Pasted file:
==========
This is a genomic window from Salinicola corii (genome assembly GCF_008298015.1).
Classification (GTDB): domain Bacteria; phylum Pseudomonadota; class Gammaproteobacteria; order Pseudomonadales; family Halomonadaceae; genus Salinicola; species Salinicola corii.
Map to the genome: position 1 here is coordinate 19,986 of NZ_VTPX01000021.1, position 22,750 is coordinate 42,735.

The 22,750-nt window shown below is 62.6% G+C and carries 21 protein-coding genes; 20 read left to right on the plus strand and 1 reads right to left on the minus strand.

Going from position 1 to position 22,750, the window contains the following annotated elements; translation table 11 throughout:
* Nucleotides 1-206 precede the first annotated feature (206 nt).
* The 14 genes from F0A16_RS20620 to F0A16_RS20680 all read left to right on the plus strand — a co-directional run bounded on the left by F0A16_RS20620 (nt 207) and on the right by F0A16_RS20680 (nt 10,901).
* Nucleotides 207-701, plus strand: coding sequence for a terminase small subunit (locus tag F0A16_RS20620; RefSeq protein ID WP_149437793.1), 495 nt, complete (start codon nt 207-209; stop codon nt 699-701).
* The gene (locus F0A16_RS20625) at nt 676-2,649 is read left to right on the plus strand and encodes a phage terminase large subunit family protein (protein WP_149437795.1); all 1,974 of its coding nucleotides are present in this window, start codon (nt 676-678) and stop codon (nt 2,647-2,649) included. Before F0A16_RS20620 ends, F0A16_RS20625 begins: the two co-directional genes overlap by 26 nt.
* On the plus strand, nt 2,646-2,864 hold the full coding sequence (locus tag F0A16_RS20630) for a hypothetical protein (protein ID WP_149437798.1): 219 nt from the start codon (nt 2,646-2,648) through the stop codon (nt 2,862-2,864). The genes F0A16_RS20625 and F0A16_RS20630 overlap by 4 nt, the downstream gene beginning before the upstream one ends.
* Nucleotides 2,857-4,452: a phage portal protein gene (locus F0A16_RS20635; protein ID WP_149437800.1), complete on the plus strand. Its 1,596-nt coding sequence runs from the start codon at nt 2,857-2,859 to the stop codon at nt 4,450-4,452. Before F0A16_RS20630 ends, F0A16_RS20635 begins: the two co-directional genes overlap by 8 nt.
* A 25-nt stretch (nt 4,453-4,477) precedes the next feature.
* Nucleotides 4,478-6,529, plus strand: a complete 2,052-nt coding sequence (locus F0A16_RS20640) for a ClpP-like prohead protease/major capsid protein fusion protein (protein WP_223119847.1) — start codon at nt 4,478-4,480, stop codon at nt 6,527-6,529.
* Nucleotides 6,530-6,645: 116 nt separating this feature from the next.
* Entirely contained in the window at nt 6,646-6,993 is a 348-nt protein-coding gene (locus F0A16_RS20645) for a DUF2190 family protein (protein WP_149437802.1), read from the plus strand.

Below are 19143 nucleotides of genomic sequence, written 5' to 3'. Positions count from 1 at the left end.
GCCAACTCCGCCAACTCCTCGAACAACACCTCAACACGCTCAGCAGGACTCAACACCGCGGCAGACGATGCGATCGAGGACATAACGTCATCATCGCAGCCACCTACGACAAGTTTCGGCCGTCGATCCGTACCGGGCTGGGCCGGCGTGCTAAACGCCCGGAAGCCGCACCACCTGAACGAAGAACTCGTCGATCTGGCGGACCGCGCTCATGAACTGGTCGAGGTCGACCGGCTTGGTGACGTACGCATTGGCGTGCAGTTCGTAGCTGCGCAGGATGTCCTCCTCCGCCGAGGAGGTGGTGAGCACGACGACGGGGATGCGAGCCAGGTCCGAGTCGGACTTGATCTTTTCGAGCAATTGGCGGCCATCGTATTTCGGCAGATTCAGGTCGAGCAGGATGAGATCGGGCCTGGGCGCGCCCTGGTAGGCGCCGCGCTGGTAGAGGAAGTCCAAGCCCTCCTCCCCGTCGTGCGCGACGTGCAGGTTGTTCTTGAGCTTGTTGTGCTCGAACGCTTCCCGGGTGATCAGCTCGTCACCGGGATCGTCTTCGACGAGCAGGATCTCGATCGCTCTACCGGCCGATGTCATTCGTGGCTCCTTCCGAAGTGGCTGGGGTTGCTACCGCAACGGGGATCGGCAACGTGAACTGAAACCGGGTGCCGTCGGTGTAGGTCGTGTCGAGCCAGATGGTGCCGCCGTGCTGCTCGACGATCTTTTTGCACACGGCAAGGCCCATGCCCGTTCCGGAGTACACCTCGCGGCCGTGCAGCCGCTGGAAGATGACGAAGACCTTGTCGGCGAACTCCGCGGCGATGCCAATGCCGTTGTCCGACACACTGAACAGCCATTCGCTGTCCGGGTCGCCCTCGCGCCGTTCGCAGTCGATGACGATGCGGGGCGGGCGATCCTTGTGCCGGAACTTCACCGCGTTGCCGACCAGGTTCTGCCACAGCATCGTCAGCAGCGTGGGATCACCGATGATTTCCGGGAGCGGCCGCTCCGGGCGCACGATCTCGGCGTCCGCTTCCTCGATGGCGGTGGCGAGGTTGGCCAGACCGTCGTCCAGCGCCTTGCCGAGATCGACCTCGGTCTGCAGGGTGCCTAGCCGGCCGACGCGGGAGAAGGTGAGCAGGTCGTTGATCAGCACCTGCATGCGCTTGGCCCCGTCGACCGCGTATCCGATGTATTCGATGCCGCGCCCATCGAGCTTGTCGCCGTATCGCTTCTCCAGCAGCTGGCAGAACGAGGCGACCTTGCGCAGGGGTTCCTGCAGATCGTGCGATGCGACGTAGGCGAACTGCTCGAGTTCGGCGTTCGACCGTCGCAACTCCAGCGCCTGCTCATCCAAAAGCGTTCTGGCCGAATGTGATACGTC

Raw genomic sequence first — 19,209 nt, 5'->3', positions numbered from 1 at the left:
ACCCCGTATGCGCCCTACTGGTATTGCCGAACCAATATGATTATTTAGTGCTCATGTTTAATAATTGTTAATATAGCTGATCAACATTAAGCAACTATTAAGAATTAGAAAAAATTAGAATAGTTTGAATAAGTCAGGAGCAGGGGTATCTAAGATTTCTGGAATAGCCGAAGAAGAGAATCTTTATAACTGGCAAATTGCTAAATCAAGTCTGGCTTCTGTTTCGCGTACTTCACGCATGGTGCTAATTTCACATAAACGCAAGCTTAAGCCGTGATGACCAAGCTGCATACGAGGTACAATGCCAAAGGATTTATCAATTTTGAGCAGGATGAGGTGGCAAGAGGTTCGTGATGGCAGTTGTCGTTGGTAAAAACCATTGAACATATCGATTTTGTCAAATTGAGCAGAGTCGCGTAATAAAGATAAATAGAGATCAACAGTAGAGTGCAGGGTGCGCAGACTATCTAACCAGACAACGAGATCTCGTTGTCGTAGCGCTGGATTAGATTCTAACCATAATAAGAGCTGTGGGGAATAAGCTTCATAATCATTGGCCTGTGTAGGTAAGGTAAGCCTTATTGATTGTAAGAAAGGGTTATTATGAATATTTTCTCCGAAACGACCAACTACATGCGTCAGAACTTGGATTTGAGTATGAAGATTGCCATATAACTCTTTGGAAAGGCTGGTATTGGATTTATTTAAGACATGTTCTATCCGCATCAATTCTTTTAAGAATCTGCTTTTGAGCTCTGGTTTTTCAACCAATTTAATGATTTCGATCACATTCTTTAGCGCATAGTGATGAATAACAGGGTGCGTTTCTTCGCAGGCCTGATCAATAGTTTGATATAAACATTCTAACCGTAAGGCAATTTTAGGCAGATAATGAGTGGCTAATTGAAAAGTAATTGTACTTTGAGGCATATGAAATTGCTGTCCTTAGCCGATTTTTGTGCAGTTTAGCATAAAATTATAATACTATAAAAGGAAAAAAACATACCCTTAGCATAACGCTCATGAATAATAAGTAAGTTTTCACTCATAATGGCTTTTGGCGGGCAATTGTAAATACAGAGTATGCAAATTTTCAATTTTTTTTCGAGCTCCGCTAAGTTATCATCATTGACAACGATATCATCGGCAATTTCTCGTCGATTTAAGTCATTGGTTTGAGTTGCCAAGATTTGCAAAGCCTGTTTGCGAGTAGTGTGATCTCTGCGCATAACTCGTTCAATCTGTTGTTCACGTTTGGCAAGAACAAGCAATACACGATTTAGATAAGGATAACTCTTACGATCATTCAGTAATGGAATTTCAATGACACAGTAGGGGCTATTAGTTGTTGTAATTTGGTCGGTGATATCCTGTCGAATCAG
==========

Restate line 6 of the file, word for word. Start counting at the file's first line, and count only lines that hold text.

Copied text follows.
* Nucleotides 1-206 precede the first annotated feature (206 nt).